Tom MacWright

I read The Fund by Rob Copeland on


In 2018, I read Ray Dalio’s Principles, which I thought was silly and failed in its main goal. This book, about Dalio’s hedge fund, Bridgewater, confirmed that feeling. And back then, I thought that Dalio’s brief biography was humanizing and a nice read. This book changed my opinion about that: he didn’t mention, in Principles, the help he received from a rich family nor that his wife, Barabara, is a Vanderbilt.

The summary is that Bridgewater Associates is mostly devoted to interpersonal conflict, Dalio was fixated on a set of ‘principles’ that were never systematized and which he would constantly override on a whim. And it did a really bad job investing.

I’ve mentioned a few times that I think accredited investor rules are a good idea.

The expansion of that thought is that many of the investment options associated with the wealthy are bad actually. Part of it is that we confuse how the wealthy invest after they’ve become wealthy with how they became wealthy. Nick Maguilli has written convincingly about this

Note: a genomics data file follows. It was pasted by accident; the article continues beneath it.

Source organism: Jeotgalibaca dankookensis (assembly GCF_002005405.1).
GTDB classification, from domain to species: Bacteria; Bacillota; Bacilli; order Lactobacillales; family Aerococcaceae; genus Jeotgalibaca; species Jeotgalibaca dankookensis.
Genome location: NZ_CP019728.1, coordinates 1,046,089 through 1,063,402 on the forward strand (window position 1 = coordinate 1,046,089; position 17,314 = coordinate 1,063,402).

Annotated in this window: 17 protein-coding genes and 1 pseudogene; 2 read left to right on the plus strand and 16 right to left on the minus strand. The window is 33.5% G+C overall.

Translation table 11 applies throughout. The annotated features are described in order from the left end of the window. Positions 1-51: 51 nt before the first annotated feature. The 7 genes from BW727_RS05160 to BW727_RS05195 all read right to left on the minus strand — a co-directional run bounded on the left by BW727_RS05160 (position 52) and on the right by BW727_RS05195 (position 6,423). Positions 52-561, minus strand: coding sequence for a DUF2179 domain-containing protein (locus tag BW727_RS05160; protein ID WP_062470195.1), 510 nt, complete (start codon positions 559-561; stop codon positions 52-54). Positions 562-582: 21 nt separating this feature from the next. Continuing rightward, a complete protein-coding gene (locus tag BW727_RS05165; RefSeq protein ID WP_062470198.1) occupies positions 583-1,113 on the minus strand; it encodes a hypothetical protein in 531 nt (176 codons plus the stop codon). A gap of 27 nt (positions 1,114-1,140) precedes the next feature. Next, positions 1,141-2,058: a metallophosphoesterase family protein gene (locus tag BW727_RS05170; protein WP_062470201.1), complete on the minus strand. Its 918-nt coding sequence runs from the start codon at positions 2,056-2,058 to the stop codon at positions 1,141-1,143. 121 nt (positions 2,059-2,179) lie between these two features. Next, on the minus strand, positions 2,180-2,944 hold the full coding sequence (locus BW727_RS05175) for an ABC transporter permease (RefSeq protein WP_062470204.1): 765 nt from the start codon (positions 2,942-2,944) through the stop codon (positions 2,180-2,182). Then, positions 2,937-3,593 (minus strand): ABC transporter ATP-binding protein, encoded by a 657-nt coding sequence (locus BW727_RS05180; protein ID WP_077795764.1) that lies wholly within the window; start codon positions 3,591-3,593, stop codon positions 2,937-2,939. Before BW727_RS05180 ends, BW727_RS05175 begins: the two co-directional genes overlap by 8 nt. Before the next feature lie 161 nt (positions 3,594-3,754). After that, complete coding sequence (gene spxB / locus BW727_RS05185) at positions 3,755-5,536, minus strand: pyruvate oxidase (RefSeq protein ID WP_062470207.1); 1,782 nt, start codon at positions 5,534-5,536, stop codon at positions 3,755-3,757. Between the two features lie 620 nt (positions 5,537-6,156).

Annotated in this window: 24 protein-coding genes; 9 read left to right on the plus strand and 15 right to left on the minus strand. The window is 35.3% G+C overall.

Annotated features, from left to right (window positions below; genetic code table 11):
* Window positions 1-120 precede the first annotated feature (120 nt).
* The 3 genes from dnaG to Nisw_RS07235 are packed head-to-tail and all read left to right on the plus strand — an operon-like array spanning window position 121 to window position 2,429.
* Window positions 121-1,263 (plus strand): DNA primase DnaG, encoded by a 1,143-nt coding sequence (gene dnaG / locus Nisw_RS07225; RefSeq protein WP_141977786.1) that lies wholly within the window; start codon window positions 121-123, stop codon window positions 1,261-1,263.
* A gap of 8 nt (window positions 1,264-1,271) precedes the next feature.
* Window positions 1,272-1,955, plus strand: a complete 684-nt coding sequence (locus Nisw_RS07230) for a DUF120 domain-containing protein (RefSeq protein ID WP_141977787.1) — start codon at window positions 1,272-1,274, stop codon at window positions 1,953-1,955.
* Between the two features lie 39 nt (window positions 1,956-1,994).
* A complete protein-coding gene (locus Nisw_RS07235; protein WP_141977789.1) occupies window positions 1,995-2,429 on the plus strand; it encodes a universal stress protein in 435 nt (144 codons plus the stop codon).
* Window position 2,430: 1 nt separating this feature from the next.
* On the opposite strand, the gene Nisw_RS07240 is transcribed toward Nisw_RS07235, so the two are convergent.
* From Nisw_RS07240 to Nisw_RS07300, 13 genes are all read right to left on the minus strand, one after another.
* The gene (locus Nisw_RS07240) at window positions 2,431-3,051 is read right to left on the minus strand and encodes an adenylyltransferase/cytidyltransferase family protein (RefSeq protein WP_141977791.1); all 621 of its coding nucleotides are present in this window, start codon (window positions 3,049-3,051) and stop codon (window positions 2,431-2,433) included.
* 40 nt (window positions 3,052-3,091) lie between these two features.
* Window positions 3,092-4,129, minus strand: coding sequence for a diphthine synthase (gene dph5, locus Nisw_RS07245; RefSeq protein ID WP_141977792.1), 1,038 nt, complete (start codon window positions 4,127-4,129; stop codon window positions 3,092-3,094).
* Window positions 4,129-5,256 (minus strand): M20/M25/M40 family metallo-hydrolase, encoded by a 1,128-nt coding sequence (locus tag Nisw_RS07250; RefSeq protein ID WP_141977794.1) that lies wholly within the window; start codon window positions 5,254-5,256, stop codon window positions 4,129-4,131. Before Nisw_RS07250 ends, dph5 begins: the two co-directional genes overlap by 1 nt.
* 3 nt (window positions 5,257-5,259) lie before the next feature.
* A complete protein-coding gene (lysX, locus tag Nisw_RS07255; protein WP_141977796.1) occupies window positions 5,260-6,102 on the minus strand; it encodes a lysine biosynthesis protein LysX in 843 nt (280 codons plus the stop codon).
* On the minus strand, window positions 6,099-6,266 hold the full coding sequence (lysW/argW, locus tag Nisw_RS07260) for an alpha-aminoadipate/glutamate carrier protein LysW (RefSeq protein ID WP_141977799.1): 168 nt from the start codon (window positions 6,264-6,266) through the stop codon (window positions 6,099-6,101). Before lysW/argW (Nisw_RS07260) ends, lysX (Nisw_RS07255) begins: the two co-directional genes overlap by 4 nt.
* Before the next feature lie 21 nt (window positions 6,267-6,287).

I raise this point because there seems to be an obsession with the wealthy and how they invest their money as if their allocation decisions are what created their wealth. Of course, for some wealthy individuals this is true. Warren Buffett got rich based on how he invested his money. But many other wealthy people didn’t. They got rich as business owners or doctors or lawyers (or something else) and have since allocated their wealth to private equity and hedge funds. Keep this in mind before making any changes to your portfolio.

But also: these hedge funds just aren’t that great! Everyone in The Fund is getting rich because they work at Bridgewater, and all of the Bridgewater investors are losing money because Bridgewater’s investments were underperforming the market and Bridgewater was taking a handsome fee for the service.

The fact that Bridgewater could do so little, and make such bad decisions based on such bad reasoning, and keep most of its billions in AUM is an indictment of the industry. There are surely counter-examples - Renaissance, for example, seems real. But look at the other examples, like Bill Ackman’s big payday for doing almost nothing.

I’m sure there is an edge, and some hedge funds succeed. But boy, am I happy that most people aren’t investing in hedge funds, and learning about the inner workings of Bridgewater makes me happier than ever with my boring market-indexed investments.


  • The Fund by
  • ISBN: 1250276934
  • ISBN13: 9781250276933
  • Look up with:
    • Published:
    • Publisher: St. Martin’s Press